Larry Yando, Nate Dendy and Eva Louise Balistreiri (foreground) with Ethan Deppe, Liz Filios, Jake Saleh, Bethany Thomas in The Tempest at Chicago Shakespeare Theater
Nate Dendy and Luigi Sottile in The Tempest at Chicago Shakespeare Theater
Larry Yando and Nate Dendy in The Tempest at Chicago Shakespeare Theater
A reimagined production uses sleight-of-hand and other tricks to achieve real magic.
The new production of The Tempest running at Chicago Shakes pulls off a neat trick. Rather, it pulls off several. The eclectic creative team behind the show—co-adapted and directed by Aaron Posner (writer of Stupid Fucking Bird) and Teller (the silent half of comic magic duo Penn & Teller), using songs by Tom Waits and with choreography by dance collective Pilobolus—has had me intrigued since its debut at Cambridge, Massachusetts’s American Repertory Theatre last year.
Newly staged on Navy Pier with a mix of actors from the A.R.T. production and newcomers (many Chicago-based), Posner and Teller’s Tempest is set in a world somewhere between sea shanty and steampunk, with Larry Yando’s Prospero inspired by a Depression-era traveling illusionist. Neatly trimmed, fast paced and with fascinating arrangements of Waits’s songs performed by an onstage band, this rethinking is a near perfect storm.
The production cleverly integrates Teller-designed illusions that tend toward the old-school, appropriate matches for Daniel Conway’s set design, which suggests a crumbling vaudeville theatre. Yando’s Prospero wears a tattered tailed jacket that looks like it’s been through multiple shipwrecks. The spirit Ariel, played by actor-magician Nate Dendy as a kind of hybrid of Star Trek android Data and Teller himself, specializes in dazzling card tricks—pointedly performed in a costume that lacks sleeves.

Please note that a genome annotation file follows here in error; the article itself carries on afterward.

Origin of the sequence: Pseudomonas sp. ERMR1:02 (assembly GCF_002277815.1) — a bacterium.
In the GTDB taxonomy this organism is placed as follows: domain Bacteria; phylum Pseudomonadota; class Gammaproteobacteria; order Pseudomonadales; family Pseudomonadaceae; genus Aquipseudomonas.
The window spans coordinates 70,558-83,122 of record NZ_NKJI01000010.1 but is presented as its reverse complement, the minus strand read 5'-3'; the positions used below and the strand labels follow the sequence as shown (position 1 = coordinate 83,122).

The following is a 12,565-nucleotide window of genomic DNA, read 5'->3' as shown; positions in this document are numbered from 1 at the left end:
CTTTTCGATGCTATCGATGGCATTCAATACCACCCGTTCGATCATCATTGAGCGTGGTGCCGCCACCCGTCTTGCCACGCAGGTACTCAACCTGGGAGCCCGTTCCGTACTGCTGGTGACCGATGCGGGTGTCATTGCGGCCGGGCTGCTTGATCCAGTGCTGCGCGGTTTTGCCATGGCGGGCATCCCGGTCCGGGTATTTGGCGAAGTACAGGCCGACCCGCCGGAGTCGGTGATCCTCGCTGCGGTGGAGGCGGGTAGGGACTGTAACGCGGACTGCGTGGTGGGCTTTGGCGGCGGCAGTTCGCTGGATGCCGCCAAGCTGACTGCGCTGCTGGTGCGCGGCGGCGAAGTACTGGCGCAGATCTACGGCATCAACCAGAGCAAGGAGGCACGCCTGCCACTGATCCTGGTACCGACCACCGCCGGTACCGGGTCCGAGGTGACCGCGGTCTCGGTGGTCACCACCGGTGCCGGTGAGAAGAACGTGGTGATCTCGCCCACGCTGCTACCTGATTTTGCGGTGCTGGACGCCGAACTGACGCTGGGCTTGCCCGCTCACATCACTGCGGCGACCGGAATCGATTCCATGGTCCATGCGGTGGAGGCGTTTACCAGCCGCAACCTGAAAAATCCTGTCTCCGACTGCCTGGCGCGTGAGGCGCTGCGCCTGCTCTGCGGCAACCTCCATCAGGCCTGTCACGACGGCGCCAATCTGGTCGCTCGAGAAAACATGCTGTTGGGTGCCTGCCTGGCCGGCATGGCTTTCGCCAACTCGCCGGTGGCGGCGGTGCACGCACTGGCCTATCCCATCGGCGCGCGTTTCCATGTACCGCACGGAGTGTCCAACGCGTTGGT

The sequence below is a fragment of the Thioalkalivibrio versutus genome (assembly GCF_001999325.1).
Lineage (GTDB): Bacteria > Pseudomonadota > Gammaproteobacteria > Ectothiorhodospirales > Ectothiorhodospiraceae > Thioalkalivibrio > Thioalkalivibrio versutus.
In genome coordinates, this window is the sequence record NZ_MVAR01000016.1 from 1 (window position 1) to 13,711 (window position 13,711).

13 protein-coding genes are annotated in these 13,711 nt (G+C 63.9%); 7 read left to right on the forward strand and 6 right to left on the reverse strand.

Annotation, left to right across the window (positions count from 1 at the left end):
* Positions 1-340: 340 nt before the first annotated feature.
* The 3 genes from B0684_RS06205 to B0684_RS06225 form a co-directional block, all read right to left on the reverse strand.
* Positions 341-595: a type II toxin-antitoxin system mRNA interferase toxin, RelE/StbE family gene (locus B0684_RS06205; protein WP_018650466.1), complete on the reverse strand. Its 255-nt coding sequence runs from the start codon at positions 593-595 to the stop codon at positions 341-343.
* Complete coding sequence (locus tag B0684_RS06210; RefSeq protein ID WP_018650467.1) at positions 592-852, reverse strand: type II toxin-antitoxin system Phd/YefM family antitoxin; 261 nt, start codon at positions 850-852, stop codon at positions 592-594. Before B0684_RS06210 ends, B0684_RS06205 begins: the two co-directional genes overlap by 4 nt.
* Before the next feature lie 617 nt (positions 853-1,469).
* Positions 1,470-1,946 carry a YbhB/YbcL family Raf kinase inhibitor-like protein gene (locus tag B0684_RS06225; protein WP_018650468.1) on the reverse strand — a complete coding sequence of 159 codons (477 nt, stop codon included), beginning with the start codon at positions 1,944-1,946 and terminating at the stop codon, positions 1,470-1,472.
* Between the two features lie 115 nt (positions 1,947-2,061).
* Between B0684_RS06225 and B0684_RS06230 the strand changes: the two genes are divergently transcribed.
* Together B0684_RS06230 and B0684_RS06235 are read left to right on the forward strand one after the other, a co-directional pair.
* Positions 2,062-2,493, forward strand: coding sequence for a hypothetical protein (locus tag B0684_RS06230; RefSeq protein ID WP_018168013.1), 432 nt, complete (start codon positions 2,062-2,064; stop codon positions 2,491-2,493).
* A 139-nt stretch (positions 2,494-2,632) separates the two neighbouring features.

The Pilobolus involvement becomes clear in the conception of Prospero’s slave Caliban, who’s played by two performers, Zach Eisenstat and Manelich Minniefee. The pair twist and twine around each other in ways that suggest a shapeshifter, often speaking Caliban’s lines in unison as if to underline his dual nature as man and monster.
As Miranda, Prospero’s daughter, Eva Louise Balistrieri can slightly overemphasize her character’s guilelessness in early scenes with her father. But she and Luigi Sottile, who makes an unnervingly handsome Ferdinand, find both sincerity and comedy in their young lovers’ instant connection.
From the musicians (collectively and cleverly referred to in the program as “Rough Magic”) to the flawlessly executed tricks, this Tempest can be so visually and aurally absorbing you almost forget to pay attention to the words. This is especially true in a side-plot scene between Caliban and the comic-relief characters Trinculo (Adam Wesley Brown) and Stephano (Ron E. Rains), in which a talking handkerchief literally upstages plot machinations. But go in with your full attention at the ready. The illusions may be impossible, but the magic is real.
Chicago Shakespeare Theater. By William Shakespeare. Directed by Aaron Posner and Teller. With ensemble cast. Running time: 2hrs 30mins; one intermission.